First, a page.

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The importance of Backups and DNS

On Sat 11th May 2013, 13:34 Jonathansays:

DNS and backups are both very important things both at home and on a company network and both are things I've had to work on this week - for myself and other people.

DNS, the Domain Name System, is what translates an address that we humans use (e.g. www.jonsdocs.org.uk) into the IP address numbers computers use (e.g. 8.8.4.4). If you can't resolve an address to an IP address you may find you can't go anywhere. If I poison your DNS I can send you to the wrong place, possibly to install bad software or to harvest your login credentials. Sometimes DNS poisoning is simply used to make money - the most recent high profile example being DNSChanger which infected millions of computers.

If you have a business network, or a network with Microsoft's Active Directory, DNS is critical to the running of your infrastructure. I recently received a report a customer was unable to access the Internet, they'd put a workaround in place by using a public DNS server but then found their Outlook clients wouldn't talk to their Exchange server. Outlook couldn't find the server because the public DNS server didn't know about the server's local address.

Their problem stemmed from an incorrect network card setup on the server although it had worked fine for years so I'm not sure what caused it to change. Anyway, the problem is solved - DNS is really important.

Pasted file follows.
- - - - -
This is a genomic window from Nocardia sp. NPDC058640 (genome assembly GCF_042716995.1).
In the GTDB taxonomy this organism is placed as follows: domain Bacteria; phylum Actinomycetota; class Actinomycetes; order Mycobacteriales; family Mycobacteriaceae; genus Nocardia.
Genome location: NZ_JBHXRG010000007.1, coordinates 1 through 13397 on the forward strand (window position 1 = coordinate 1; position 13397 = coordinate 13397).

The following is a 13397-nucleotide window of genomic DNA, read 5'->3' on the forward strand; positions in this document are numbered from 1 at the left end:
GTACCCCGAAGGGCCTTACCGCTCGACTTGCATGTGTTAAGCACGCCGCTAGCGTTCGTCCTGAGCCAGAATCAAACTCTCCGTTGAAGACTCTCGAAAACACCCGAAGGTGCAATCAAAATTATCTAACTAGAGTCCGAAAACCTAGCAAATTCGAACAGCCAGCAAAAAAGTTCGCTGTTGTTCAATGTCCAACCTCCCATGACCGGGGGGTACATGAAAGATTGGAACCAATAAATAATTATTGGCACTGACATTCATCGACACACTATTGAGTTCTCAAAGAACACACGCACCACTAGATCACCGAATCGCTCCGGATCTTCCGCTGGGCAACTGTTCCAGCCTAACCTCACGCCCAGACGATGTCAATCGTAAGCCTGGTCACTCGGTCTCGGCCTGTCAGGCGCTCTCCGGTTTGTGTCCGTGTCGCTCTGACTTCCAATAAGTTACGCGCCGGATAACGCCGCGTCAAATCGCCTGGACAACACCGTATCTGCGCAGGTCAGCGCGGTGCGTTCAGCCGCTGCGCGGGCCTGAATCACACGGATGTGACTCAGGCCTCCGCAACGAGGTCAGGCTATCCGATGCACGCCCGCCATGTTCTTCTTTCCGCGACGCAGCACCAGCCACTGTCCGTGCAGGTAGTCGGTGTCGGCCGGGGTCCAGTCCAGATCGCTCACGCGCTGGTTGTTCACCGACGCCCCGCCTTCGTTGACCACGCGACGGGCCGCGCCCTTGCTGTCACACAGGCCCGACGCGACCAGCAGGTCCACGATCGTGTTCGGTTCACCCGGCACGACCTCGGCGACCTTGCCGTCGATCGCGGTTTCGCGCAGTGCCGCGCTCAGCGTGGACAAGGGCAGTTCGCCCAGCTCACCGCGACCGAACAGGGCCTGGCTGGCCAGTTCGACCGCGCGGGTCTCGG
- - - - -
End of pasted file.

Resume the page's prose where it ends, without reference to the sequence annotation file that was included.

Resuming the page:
So, backups. It's no secret I've been burned by lacking or incomplete backups before. I killed a harddisk (as in I really killed it - laptops don't like fists) and went to my backup only to find I'd excluded some critical files. I won't be doing that again...

The last 2 weeks I've had to work on some laptops that appeared to have failed. Neither laptop had a backup of the files so the process of data recovery began. Fortunately, the harddisks were still alive in both cases and the data was fine (and promptly burnt on to several backup DVDs).

Windows users of Vista and above (or Windows Server 2008 above) can use Windows (Server) Backup which comes built in to Windows. Capable of making an image backup enabling you to restore your computer from harddisk failure the built in software is really quite helpful. Windows XP Pro users had NTBackup which was also useful. If you don't have a backup product built into the Operating System there's always the free alternatives out there or a hand written script.

Importantly, if you do take backups make sure they're not kept with your computer or laptop. Put them offsite somewhere (perhaps do a harddrive swap with a friend in another part of town) so if your computer is stolen (or worse your house burns down) you don't lose the backup too.

My backup completed about 30 minutes ago...

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